Formalizing Concept

Novel way to stay formal and free, while speaking about daily life


My motivation behind creating this formalisms. is so that, we don't have to waste time, for priorly specifying what we are exactly speaking about and overall, just making our lives easier when it comes to speaking about all kinds of ideas, where quantifiers like never, all cant be applied without losing formality to the system.


All concepts, have one common anti-concept. It is their non-existance. Given that every concept which doesn't exist is non-distinguishable and non-referancable(by a referencer of higher specificity), there is exactly one anti-concept, that is common for all concepts.
The only rule is that concept must exist. It can be non-referencable, or non-distinguishable. Therefore there are infinitely many concepts, that exist. Concepts, exist regardless of time, which is not obvious if we were to speak about the idea of something, because there is a point in time, from which we can say that it exists(the point in time, denoting its' creation). Concept involves formal systems, that hold property of infinity-generating.

Axioms of concept

Purpose of this formalism, was to extend the idea of thought, into scopes with different meaning providers.
  • Existence of concepts, is entirely independent from their descriptors.

Singular concept space

My initial idea, was to guarantee singularity of all concepts, through asserting, that all of them have exactly one common anti-concept, and later by involving some kind of ideas of semi-abstract(which I describe below) metric-spaces spanned along the total set of comparators. However I provide much handier realization of the idea, by usage of singleton Hilbert space, containing all concepts, that can ever exist. In other words, if concept is referencable(by the given descriptor) it belongs to that space.
Whatever can be ever spoken off as a concept already exists in a this space, which contains, all concepts and so definition in context of a concept, instead of transforming framing object, should be thought off as accessing already existing element in that space.
Concept descriptors are functions, acting on that space and can be thought of as querying functions in common computational sense. Argument to those functions, are contextualized descriptors.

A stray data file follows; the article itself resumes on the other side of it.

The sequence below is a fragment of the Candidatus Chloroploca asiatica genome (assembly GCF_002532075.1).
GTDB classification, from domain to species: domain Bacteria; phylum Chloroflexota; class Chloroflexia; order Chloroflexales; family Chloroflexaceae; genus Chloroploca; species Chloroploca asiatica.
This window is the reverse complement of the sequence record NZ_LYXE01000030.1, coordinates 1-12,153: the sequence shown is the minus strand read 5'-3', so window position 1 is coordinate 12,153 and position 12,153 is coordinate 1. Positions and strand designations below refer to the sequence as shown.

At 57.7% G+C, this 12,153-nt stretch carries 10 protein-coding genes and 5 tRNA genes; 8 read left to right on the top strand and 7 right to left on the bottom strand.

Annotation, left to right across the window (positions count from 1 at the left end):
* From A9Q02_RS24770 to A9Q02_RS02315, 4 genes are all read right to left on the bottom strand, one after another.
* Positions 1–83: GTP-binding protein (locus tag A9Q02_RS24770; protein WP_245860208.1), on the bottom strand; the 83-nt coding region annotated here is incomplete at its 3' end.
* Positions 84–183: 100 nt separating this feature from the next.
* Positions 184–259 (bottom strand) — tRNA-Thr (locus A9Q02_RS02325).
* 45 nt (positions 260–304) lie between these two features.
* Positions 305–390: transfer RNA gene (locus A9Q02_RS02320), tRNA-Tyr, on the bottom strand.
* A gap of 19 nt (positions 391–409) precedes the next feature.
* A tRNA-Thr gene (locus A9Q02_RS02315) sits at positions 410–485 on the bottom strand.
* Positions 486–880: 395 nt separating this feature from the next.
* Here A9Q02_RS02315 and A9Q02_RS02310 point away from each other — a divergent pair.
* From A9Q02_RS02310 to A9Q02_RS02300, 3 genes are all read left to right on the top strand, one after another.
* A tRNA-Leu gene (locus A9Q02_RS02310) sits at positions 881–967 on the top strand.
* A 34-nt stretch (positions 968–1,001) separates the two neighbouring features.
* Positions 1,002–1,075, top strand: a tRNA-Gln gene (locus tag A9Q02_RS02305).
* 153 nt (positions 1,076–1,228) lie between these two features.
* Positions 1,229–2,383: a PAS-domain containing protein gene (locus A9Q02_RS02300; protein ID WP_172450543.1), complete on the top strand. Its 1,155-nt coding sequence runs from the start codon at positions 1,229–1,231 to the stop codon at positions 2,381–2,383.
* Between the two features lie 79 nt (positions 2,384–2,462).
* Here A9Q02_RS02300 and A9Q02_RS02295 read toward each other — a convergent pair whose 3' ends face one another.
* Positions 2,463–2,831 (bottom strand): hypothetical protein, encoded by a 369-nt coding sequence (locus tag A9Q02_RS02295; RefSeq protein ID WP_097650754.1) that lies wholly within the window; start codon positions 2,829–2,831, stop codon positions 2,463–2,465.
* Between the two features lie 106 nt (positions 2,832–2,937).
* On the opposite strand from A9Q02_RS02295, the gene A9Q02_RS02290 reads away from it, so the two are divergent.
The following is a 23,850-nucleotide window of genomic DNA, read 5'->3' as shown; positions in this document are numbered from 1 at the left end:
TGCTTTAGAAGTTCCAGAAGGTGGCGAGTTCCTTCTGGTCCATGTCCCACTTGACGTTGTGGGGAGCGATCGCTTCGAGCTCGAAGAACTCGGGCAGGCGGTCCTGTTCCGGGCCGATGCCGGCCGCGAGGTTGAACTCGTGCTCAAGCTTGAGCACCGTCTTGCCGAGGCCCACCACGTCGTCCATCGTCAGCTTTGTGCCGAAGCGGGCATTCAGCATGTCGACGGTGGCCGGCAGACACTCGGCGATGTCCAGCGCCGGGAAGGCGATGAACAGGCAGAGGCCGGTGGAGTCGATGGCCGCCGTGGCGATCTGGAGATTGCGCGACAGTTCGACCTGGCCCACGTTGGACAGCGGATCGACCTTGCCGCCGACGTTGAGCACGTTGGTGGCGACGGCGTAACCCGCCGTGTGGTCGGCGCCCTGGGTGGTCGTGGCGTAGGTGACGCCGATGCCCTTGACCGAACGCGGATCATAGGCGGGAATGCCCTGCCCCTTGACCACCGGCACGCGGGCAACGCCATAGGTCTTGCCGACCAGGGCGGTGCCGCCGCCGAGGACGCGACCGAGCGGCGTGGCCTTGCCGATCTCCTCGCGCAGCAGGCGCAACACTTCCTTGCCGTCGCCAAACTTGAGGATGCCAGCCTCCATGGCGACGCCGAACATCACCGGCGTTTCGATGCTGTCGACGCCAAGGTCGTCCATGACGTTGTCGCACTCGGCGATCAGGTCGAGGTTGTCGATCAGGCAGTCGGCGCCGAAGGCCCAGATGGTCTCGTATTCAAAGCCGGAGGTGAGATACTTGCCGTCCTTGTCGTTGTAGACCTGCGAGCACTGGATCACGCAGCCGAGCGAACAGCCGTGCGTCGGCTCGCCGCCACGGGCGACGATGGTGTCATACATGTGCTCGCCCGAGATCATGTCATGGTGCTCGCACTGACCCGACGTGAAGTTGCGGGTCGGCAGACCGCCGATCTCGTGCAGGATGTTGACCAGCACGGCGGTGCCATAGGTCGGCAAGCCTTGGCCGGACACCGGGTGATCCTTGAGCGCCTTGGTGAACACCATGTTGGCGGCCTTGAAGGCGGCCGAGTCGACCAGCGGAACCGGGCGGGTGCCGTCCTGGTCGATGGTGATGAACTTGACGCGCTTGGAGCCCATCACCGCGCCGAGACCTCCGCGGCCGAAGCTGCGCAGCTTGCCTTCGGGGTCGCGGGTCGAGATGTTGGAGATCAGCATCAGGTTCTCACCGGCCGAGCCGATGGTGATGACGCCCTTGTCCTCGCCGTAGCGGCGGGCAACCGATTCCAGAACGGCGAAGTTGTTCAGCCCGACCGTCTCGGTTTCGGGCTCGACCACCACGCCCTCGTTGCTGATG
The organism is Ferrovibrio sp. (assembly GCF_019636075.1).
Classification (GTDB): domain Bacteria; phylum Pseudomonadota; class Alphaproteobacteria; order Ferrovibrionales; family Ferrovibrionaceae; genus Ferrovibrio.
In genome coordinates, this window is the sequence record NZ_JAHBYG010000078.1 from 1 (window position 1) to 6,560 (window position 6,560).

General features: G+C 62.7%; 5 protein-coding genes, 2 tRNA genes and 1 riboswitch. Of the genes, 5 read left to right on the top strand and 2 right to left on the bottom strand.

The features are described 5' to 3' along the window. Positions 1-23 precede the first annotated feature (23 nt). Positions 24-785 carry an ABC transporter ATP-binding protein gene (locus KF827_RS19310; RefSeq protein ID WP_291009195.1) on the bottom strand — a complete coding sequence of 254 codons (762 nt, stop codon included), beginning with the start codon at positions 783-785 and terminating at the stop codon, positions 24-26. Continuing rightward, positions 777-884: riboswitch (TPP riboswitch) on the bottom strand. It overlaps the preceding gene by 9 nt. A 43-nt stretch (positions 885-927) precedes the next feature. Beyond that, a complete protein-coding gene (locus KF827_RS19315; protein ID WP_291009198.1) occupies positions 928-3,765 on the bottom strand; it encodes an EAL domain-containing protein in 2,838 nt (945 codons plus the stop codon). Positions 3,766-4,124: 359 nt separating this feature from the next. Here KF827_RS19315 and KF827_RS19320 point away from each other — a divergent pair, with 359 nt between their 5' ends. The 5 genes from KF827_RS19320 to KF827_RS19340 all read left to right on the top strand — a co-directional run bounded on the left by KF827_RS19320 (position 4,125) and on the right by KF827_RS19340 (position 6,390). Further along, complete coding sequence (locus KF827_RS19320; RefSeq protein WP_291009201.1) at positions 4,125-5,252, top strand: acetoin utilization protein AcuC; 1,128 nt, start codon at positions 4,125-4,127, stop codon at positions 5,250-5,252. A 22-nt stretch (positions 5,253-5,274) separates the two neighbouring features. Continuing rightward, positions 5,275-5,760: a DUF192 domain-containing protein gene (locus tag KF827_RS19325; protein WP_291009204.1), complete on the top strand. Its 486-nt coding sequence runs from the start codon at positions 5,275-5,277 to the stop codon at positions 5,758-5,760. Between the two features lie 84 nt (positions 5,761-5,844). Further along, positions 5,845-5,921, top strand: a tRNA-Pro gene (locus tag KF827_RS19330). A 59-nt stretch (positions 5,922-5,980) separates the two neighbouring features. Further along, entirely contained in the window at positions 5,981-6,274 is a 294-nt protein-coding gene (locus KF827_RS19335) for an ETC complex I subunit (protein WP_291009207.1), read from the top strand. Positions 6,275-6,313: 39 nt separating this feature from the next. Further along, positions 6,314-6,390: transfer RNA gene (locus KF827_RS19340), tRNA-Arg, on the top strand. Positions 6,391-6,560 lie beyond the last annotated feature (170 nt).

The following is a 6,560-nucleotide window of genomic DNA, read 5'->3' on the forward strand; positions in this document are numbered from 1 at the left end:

Note: I mention my initial idea here, as I believe it's important to be able to see, how this idea evolved over time, what makes it easier to understand it, but also it allows reader to get the notion, of the purpose behind it, what is of superior value itself, but also, let's others to introduce suggestions, or corrections, to a final form, what is hard accomplish, when being presented a readymade formalism.

Meaning provider

Given the idea above, it obviously raises, the idea that same description, might represent something very different depending on who interprets the message.
I use term meaning provider instead of what's commonly associated with word interpreter because word interpreter, associates descriptor, with specified schema, which is specifying how the meaning is inferred. Nevertheless. You can treat each other as aliases.

Contextualized descriptor

Roughly speaking, its' descriptor transformed into an object object, which I call, contextualized descriptor, because it's a primer, to the context spanned along, with relevance, by value, up to its' anti-auto-morphism.
M(x) denotes translation(can be also thought of as convolution) of descriptor with meaning of x, provided by interpreter p, into singleton concept Hilbert space, which is queryable space, common for all, meaning providers.
Mp(x)mpxM_p(x) \rightarrow mpx
Hc(mpx)resOT:CsH_c(mpx) \rightarrow res | OT:C_s
resOT:Csres | OT:C_s
means that type of the result is a concept, pointed to by sentence s


Let s be a concept descriptor. We can assume it's a string, in the computational sense.
Let Mx and My My denote, two meaning providers. Each of them, maps sentence s, into sentences mxs and mys, which link to concepts that are associated with given descriptor(in this case sentence s) accordingly with the associated meaning.